Every man dreams of finding his true vocation and following his destiny. Many of us have the insight into what we really ‘should’ be doing with our lives, but how many have the courage to risk it all and follow a dream? Rick and Michael Mast have the magic combination of both. They’re the ambassadors of the ‘bean-to-bar’ movement in the world of artisanal chocolate.


Unable to find the kind of single-origin, fair-trade product they needed to create their business, they sailed a three-masted schooner to the Dominican Republic to source the raw materials themselves. And unwrapping one of their legendary bars is something of an ‘unboxing’ experience. Like handmade gift wrap, you pause for a moment with the wrapper in your hand and realize you just can’t throw it out.


They got started in their Brooklyn apartment, where in chef Thomas Keller’s words, “they carried out their craft like urban alchemists.” Craft is the key word here: they roasted the beans in their own kitchen, and used a hair dryer to separate nibs from shells. What made the difference between the Mast boys and the hundreds of other hipster hopefuls? The answer is not their exquisite hand-made wrappers. It’s the unique quality of the their chocolate, and the unashamed nobility of their business philosophy.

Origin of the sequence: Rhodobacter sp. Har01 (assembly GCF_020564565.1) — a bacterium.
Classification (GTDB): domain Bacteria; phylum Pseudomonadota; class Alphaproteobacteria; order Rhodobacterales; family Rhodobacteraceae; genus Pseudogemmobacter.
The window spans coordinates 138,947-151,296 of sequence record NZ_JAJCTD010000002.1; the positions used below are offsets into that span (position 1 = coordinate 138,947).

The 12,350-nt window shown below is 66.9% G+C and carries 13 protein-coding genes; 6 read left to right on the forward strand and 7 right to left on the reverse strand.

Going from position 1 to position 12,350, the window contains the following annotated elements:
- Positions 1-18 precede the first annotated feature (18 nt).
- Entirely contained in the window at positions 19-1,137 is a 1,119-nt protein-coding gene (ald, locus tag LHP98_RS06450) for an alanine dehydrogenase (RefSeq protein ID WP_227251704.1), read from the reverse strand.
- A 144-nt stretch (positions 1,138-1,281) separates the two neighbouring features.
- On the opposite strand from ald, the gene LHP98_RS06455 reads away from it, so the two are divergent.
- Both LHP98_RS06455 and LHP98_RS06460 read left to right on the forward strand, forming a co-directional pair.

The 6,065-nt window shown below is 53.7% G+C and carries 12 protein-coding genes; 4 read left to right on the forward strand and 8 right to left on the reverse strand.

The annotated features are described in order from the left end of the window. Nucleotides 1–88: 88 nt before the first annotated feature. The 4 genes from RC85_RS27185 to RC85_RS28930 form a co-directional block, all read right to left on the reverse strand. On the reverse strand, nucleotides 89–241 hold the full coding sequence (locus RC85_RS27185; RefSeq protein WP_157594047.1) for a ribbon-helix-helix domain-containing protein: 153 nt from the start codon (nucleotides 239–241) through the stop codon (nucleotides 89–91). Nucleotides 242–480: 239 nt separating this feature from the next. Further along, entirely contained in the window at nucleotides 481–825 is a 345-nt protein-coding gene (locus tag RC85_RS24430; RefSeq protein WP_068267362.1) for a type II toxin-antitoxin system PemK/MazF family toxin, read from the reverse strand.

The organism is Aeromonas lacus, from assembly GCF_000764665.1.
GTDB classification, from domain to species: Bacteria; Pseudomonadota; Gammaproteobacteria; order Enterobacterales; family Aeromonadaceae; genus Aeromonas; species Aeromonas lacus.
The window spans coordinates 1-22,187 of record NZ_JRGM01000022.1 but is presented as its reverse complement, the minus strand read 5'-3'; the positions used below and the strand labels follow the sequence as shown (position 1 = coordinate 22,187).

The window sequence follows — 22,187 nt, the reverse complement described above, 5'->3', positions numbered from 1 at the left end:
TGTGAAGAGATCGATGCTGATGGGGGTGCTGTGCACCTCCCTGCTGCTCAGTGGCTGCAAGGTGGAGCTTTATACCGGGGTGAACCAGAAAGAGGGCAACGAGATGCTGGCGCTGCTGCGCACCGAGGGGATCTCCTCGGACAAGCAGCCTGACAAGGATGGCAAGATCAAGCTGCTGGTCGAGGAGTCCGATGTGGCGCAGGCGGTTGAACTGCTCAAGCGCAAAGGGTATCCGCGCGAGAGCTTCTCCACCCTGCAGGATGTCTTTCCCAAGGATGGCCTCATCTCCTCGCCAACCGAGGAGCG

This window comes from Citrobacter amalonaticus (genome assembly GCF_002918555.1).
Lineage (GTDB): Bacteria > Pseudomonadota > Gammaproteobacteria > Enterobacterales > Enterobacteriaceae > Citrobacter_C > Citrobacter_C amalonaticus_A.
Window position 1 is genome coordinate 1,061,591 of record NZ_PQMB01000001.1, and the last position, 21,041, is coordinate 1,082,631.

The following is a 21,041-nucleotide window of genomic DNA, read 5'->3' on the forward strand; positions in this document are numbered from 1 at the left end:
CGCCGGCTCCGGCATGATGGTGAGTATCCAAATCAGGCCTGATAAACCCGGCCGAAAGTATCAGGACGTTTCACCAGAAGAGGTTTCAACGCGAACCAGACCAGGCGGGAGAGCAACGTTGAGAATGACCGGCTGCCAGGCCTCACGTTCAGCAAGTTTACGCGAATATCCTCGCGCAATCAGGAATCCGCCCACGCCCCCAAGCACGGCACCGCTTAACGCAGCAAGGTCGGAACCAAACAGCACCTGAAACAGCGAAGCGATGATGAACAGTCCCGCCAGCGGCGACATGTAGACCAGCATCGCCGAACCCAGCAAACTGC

Their chocolate showcases the unique flavour profile of cocoa beans from different equatorial nations. Like winemakers, they aim to highlight the unique characteristics of their raw materials (beans and sugar) and to reveal the wide range of flavour notes that lay hidden in their carefully sourced varietals.  Many top chefs have chosen to use their chocolate exclusively, but some experts question the quality of their product (and their beards). Full disclosure: if you’ve never had ‘craft’ chocolate, your first taste can be quite surprising. It lacks the prized smoothness of classic Swiss chocolate, and can seem at first somewhat unrefined. But if you keep tasting, something intensely exciting emerges. Words fail; you just have to try it.


The co-ops they now work with at small farms around the world are models of fair and loyal partnership. Their lives and the growth of their business are guided by what they call the ‘Seven Crowns’ philosophy: it encompasses family, craftsmanship, zero waste, connection to source, innovation, honesty, and a commitment to making everything ‘delicious’. You can’t taste this in their chocolate, of course, but it’s impossible not to admire their naked idealism. And their paper.